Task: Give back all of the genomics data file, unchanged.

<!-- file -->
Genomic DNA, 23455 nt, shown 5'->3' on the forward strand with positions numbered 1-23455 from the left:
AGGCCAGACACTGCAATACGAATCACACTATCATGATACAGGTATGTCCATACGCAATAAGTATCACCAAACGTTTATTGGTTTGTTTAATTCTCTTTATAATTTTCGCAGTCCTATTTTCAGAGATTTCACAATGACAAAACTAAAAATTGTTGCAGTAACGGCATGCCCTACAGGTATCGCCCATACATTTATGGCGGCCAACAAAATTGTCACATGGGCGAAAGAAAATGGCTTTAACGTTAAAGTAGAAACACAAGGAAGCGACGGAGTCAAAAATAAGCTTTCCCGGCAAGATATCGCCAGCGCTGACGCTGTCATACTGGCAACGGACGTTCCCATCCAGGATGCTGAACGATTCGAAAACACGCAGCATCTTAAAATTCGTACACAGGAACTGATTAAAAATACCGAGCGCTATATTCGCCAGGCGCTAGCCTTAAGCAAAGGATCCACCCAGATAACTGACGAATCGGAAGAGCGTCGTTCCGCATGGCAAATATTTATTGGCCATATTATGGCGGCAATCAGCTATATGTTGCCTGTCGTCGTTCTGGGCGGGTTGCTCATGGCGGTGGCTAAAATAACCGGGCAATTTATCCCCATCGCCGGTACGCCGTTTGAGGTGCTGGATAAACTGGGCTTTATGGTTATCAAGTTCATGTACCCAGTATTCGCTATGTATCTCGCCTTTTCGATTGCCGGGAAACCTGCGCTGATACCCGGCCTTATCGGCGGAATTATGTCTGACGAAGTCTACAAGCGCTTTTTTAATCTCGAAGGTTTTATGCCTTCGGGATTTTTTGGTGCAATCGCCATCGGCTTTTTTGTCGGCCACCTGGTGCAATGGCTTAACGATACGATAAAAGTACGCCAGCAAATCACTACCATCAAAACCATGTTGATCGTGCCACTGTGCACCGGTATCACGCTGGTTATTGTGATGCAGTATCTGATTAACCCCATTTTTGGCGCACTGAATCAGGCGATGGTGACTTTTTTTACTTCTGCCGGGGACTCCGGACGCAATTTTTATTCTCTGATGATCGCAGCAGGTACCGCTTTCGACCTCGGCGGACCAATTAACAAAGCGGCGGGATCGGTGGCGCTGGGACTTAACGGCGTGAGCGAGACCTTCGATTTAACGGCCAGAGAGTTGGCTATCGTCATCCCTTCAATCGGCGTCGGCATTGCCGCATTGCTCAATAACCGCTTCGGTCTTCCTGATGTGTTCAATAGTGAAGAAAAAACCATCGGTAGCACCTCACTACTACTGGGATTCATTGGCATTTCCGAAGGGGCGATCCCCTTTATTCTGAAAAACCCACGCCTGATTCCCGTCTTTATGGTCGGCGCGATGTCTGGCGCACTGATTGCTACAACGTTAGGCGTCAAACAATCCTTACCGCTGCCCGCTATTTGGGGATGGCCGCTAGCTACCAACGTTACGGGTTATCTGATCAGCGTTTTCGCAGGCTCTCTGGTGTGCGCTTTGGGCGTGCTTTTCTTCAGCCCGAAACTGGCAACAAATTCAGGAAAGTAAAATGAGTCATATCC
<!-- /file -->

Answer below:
Genomic DNA, 23455 nt, shown 5'->3' on the forward strand with positions numbered 1-23455 from the left:
AGGCCAGACACTGCAATACGAATCACACTATCATGATACAGGTATGTCCATACGCAATAAGTATCACCAAACGTTTATTGGTTTGTTTAATTCTCTTTATAATTTTCGCAGTCCTATTTTCAGAGATTTCACAATGACAAAACTAAAAATTGTTGCAGTAACGGCATGCCCTACAGGTATCGCCCATACATTTATGGCGGCCAACAAAATTGTCACATGGGCGAAAGAAAATGGCTTTAACGTTAAAGTAGAAACACAAGGAAGCGACGGAGTCAAAAATAAGCTTTCCCGGCAAGATATCGCCAGCGCTGACGCTGTCATACTGGCAACGGACGTTCCCATCCAGGATGCTGAACGATTCGAAAACACGCAGCATCTTAAAATTCGTACACAGGAACTGATTAAAAATACCGAGCGCTATATTCGCCAGGCGCTAGCCTTAAGCAAAGGATCCACCCAGATAACTGACGAATCGGAAGAGCGTCGTTCCGCATGGCAAATATTTATTGGCCATATTATGGCGGCAATCAGCTATATGTTGCCTGTCGTCGTTCTGGGCGGGTTGCTCATGGCGGTGGCTAAAATAACCGGGCAATTTATCCCCATCGCCGGTACGCCGTTTGAGGTGCTGGATAAACTGGGCTTTATGGTTATCAAGTTCATGTACCCAGTATTCGCTATGTATCTCGCCTTTTCGATTGCCGGGAAACCTGCGCTGATACCCGGCCTTATCGGCGGAATTATGTCTGACGAAGTCTACAAGCGCTTTTTTAATCTCGAAGGTTTTATGCCTTCGGGATTTTTTGGTGCAATCGCCATCGGCTTTTTTGTCGGCCACCTGGTGCAATGGCTTAACGATACGATAAAAGTACGCCAGCAAATCACTACCATCAAAACCATGTTGATCGTGCCACTGTGCACCGGTATCACGCTGGTTATTGTGATGCAGTATCTGATTAACCCCATTTTTGGCGCACTGAATCAGGCGATGGTGACTTTTTTTACTTCTGCCGGGGACTCCGGACGCAATTTTTATTCTCTGATGATCGCAGCAGGTACCGCTTTCGACCTCGGCGGACCAATTAACAAAGCGGCGGGATCGGTGGCGCTGGGACTTAACGGCGTGAGCGAGACCTTCGATTTAACGGCCAGAGAGTTGGCTATCGTCATCCCTTCAATCGGCGTCGGCATTGCCGCATTGCTCAATAACCGCTTCGGTCTTCCTGATGTGTTCAATAGTGAAGAAAAAACCATCGGTAGCACCTCACTACTACTGGGATTCATTGGCATTTCCGAAGGGGCGATCCCCTTTATTCTGAAAAACCCACGCCTGATTCCCGTCTTTATGGTCGGCGCGATGTCTGGCGCACTGATTGCTACAACGTTAGGCGTCAAACAATCCTTACCGCTGCCCGCTATTTGGGGATGGCCGCTAGCTACCAACGTTACGGGTTATCTGATCAGCGTTTTCGCAGGCTCTCTGGTGTGCGCTTTGGGCGTGCTTTTCTTCAGCCCGAAACTGGCAACAAATTCAGGAAAGTAAAATGAGTCATATCC